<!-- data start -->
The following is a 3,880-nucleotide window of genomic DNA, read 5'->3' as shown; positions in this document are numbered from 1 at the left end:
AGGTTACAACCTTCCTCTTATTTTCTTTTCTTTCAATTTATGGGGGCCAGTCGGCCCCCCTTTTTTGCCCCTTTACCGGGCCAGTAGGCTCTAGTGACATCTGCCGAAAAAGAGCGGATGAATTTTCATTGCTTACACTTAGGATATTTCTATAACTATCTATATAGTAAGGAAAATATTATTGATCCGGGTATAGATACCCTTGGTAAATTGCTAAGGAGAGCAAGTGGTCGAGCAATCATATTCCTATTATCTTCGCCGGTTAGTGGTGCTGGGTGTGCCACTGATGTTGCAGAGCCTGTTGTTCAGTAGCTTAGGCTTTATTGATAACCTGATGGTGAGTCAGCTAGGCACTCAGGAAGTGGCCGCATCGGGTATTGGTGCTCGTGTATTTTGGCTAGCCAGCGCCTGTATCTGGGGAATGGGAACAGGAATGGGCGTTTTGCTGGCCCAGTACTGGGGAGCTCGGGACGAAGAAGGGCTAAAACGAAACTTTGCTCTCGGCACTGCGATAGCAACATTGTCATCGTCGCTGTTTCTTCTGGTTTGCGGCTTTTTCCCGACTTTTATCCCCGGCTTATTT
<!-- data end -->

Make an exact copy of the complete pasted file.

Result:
The following is a 3,880-nucleotide window of genomic DNA, read 5'->3' as shown; positions in this document are numbered from 1 at the left end:
AGGTTACAACCTTCCTCTTATTTTCTTTTCTTTCAATTTATGGGGGCCAGTCGGCCCCCCTTTTTTGCCCCTTTACCGGGCCAGTAGGCTCTAGTGACATCTGCCGAAAAAGAGCGGATGAATTTTCATTGCTTACACTTAGGATATTTCTATAACTATCTATATAGTAAGGAAAATATTATTGATCCGGGTATAGATACCCTTGGTAAATTGCTAAGGAGAGCAAGTGGTCGAGCAATCATATTCCTATTATCTTCGCCGGTTAGTGGTGCTGGGTGTGCCACTGATGTTGCAGAGCCTGTTGTTCAGTAGCTTAGGCTTTATTGATAACCTGATGGTGAGTCAGCTAGGCACTCAGGAAGTGGCCGCATCGGGTATTGGTGCTCGTGTATTTTGGCTAGCCAGCGCCTGTATCTGGGGAATGGGAACAGGAATGGGCGTTTTGCTGGCCCAGTACTGGGGAGCTCGGGACGAAGAAGGGCTAAAACGAAACTTTGCTCTCGGCACTGCGATAGCAACATTGTCATCGTCGCTGTTTCTTCTGGTTTGCGGCTTTTTCCCGACTTTTATCCCCGGCTTATTT